Breadcrumbs

‘A materials girl in a materials world’

19 June 2014

Professor Kim Pickering

Inaugural Professorial Lecture: From left - Vice Chancellor Professor Roy Crawford, Professor Kim Pickering, Professor Bruce Clarkson (Dean of Faculty of Science & Engineering), Deputy Vice Chancellor Professor Alister Jones.

A quip on a famous lyric from the queen of pop proved a good fit for Professor Kim Pickering during her Inaugural Professorial Lecture at the University of Waikato this week.

‘Materials girl’, Prof Pickering, spoke about her passion for materials science and engineering and the trends she predicts for the future.

She explained that “Materials science and engineering is all about understanding why solid materials behave like they do and how to improve them.”

Diversity in science and engineering industry

Alongside materials, a reoccurring theme was her experiences as a woman in a predominantly male dominated industry – something she has watched evolve in her 25 year career.

”It has been great to see an increased appreciation of the value of diversity. Diverse backgrounds can contribute to diversity of ideas in design, which is a very important process in engineering,” says Prof Pickering.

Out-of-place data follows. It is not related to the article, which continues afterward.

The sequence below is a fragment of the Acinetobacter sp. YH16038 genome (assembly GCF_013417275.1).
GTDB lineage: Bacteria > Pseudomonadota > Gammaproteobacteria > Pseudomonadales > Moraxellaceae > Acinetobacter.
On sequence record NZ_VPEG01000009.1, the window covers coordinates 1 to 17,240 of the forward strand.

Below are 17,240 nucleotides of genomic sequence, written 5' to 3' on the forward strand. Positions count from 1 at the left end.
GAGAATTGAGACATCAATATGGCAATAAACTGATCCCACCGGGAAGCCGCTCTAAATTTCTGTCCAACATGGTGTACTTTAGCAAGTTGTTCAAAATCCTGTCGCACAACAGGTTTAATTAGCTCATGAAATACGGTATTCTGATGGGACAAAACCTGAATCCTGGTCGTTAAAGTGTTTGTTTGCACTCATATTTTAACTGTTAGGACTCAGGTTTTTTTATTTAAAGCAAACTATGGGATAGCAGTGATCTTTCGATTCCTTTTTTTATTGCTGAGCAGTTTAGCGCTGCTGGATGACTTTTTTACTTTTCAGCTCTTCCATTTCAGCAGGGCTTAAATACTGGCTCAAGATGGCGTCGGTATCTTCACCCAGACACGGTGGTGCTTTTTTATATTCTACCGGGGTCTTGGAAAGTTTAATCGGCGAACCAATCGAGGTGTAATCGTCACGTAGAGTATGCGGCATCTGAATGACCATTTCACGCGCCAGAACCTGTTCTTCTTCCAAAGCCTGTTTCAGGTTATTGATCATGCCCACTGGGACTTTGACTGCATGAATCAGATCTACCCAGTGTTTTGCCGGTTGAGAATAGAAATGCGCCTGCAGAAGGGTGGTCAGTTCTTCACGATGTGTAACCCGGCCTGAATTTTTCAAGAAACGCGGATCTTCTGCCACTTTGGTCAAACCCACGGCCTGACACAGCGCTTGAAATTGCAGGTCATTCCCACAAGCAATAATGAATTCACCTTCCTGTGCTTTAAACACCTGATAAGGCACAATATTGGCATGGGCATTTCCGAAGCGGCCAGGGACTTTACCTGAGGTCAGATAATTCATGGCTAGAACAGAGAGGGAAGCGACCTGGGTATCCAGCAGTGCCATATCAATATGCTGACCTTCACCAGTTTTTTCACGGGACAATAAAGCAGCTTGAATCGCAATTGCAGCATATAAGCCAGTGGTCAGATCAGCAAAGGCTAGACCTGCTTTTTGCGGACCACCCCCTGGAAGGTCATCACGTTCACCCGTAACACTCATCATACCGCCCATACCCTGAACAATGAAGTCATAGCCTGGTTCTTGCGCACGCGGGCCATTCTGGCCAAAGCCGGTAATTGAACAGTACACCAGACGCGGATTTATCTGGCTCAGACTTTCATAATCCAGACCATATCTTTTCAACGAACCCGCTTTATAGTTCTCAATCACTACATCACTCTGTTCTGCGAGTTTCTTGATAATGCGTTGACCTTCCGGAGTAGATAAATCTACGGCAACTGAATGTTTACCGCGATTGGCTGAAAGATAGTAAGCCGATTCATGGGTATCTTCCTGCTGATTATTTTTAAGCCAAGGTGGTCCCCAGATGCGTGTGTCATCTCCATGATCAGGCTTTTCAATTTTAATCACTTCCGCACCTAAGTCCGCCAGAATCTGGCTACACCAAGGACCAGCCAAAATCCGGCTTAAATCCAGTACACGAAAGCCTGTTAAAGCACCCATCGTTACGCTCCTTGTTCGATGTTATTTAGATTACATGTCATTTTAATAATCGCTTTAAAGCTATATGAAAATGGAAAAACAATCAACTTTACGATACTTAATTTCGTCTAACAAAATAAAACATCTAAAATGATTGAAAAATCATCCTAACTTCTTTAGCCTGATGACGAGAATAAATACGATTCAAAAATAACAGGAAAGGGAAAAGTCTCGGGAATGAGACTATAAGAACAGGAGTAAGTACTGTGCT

Future of materials

Her research background is within electronic materials and composites, including modelling the failure and utilisation of natural fibres in composites.

In the future, Prof Pickering sees great opportunities still to be explored in the areas of 3D printing, particularly in molecular 3D printing. She also sees a ‘space elevator’, consisting of a cable between Earth and space as a real possibility, “for this to be made possible we need stronger materials for which 3D printing could provide the solution.”

From London to Waikato

Prof Pickering studied at the Imperial College in London, within the Royal School of Mines, followed by her first position at Plessey, an electronics company. With a continuing passion for materials, she returned to study at PhD at the University of Surrey, before moving to New Zealand in 1994, for her position at the University of Waikato. She is currently Deputy Head of the School of Engineering at Waikato University, alongside her role as a lecturer in materials science and engineering. 


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